Catalysis Science and Technology Features Research from Pitt’s Mpourmpakis Group
Methane is a greenhouse gas emitted during the production and transport of natural gas, as well as from agricultural processes, and the decay of organic waste. It has a negative image due to its contribution to climate change, but methane is also a valuable building block for industrial chemicals.
Storing and utilizing methane has the potential to reduce its environmental impact while benefiting industry, but transportation from remote facilities — such as fracking sites — to chemical plants is challenging. Compared to compressed natural gas, liquid methanol is easier to store and transport, but the current method for this gas-to-liquid conversion is energy demanding and inefficient.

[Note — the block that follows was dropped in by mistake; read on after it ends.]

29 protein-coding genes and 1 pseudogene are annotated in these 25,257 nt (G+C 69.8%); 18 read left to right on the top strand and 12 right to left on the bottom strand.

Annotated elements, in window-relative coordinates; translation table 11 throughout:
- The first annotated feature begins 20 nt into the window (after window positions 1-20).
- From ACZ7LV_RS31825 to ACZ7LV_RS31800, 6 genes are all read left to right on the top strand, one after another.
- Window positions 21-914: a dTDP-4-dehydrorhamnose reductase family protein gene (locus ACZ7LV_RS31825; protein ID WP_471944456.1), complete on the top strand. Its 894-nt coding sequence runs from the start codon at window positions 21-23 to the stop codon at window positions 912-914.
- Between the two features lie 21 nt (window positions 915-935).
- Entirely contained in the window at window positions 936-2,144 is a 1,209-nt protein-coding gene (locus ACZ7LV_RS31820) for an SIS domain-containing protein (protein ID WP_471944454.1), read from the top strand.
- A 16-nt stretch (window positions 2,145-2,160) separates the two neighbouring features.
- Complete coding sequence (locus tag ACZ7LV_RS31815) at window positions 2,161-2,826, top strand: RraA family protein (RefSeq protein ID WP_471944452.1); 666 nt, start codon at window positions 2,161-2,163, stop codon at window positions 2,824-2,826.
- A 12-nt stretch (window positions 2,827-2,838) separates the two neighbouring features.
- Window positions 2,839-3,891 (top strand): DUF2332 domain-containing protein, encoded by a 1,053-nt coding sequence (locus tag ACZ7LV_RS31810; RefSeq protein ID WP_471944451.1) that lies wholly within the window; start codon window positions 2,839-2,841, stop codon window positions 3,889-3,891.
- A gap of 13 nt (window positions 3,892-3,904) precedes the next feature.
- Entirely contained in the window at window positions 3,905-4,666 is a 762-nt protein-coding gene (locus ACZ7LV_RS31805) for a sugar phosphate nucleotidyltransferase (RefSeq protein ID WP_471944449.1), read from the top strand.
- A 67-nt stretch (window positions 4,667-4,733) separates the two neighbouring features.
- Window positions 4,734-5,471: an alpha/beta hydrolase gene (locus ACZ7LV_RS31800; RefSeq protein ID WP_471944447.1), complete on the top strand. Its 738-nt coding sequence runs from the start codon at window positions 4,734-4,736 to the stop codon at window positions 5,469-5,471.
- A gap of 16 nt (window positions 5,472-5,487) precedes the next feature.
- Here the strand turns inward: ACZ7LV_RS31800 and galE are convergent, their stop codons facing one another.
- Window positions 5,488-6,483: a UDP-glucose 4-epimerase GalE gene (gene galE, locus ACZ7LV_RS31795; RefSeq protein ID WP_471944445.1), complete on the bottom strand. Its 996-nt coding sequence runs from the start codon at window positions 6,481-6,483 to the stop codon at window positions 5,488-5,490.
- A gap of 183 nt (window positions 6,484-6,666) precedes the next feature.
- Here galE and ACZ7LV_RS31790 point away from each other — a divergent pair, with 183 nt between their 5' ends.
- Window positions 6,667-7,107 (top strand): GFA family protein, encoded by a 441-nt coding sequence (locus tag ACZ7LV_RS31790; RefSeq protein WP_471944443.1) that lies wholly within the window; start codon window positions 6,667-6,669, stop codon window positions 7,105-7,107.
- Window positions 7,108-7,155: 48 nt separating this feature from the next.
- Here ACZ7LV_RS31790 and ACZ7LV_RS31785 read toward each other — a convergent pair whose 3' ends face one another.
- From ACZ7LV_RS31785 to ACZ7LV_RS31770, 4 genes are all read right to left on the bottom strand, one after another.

Researchers seek to find direct methane-to-methanol conversion mechanisms to make the process more cost-effective, and the University of Pittsburgh’s Giannis Mpourmpakis studied the use of a graphene-stabilized single-atom iron catalyst to complete this complex task. The results are featured on the cover of the latest issue of Catalysis Science and Technology.
“This new catalyst had been experimentally shown to convert methane to liquid products even at ambient temperature, but the exact mechanisms for this gas-to-liquid chemical conversion were not well understood. The computational research of our graduate student Sungil Hong revealed information that cannot be probed by experiments and can aid the discovery of other efficient methane-to-methanol catalysts” said Mpourmpakis, Bicentennial Alumni Faculty Fellow and associate professor of chemical and petroleum engineering at Pitt’s Swanson School of Engineering.
Hong, the lead author of the study, is a member of Mpourmpakis’ Computer-Aided Nano and Energy Lab (CANELa). The work is supported by the National Science Foundation (award no. 1920623) and Pitt’s Center for Research Computing.